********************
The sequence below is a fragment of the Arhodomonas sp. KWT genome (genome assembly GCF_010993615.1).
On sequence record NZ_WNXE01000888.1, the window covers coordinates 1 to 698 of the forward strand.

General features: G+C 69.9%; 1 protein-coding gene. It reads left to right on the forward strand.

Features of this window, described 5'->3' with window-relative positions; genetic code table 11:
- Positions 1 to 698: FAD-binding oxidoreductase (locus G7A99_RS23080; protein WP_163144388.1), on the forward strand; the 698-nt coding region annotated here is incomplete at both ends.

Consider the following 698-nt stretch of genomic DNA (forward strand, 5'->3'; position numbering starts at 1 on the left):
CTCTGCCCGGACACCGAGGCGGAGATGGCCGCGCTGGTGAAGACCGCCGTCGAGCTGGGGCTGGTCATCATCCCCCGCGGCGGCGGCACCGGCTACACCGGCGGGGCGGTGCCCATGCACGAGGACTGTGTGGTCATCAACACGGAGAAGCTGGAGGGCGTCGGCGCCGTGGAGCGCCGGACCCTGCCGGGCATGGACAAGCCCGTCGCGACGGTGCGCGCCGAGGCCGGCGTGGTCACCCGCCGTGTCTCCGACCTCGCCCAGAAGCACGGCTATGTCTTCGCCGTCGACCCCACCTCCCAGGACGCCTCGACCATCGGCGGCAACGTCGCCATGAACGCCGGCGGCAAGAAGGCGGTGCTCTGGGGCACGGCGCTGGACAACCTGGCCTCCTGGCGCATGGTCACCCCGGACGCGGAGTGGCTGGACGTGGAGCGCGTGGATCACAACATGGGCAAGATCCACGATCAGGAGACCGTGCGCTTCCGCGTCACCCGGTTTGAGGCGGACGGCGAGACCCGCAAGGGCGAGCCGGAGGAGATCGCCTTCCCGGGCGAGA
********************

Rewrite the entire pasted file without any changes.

The sequence below is a fragment of the Arhodomonas sp. KWT genome (genome assembly GCF_010993615.1).
On sequence record NZ_WNXE01000888.1, the window covers coordinates 1 to 698 of the forward strand.

General features: G+C 69.9%; 1 protein-coding gene. It reads left to right on the forward strand.

Features of this window, described 5'->3' with window-relative positions; genetic code table 11:
- Positions 1 to 698: FAD-binding oxidoreductase (locus G7A99_RS23080; protein WP_163144388.1), on the forward strand; the 698-nt coding region annotated here is incomplete at both ends.

Consider the following 698-nt stretch of genomic DNA (forward strand, 5'->3'; position numbering starts at 1 on the left):
CTCTGCCCGGACACCGAGGCGGAGATGGCCGCGCTGGTGAAGACCGCCGTCGAGCTGGGGCTGGTCATCATCCCCCGCGGCGGCGGCACCGGCTACACCGGCGGGGCGGTGCCCATGCACGAGGACTGTGTGGTCATCAACACGGAGAAGCTGGAGGGCGTCGGCGCCGTGGAGCGCCGGACCCTGCCGGGCATGGACAAGCCCGTCGCGACGGTGCGCGCCGAGGCCGGCGTGGTCACCCGCCGTGTCTCCGACCTCGCCCAGAAGCACGGCTATGTCTTCGCCGTCGACCCCACCTCCCAGGACGCCTCGACCATCGGCGGCAACGTCGCCATGAACGCCGGCGGCAAGAAGGCGGTGCTCTGGGGCACGGCGCTGGACAACCTGGCCTCCTGGCGCATGGTCACCCCGGACGCGGAGTGGCTGGACGTGGAGCGCGTGGATCACAACATGGGCAAGATCCACGATCAGGAGACCGTGCGCTTCCGCGTCACCCGGTTTGAGGCGGACGGCGAGACCCGCAAGGGCGAGCCGGAGGAGATCGCCTTCCCGGGCGAGA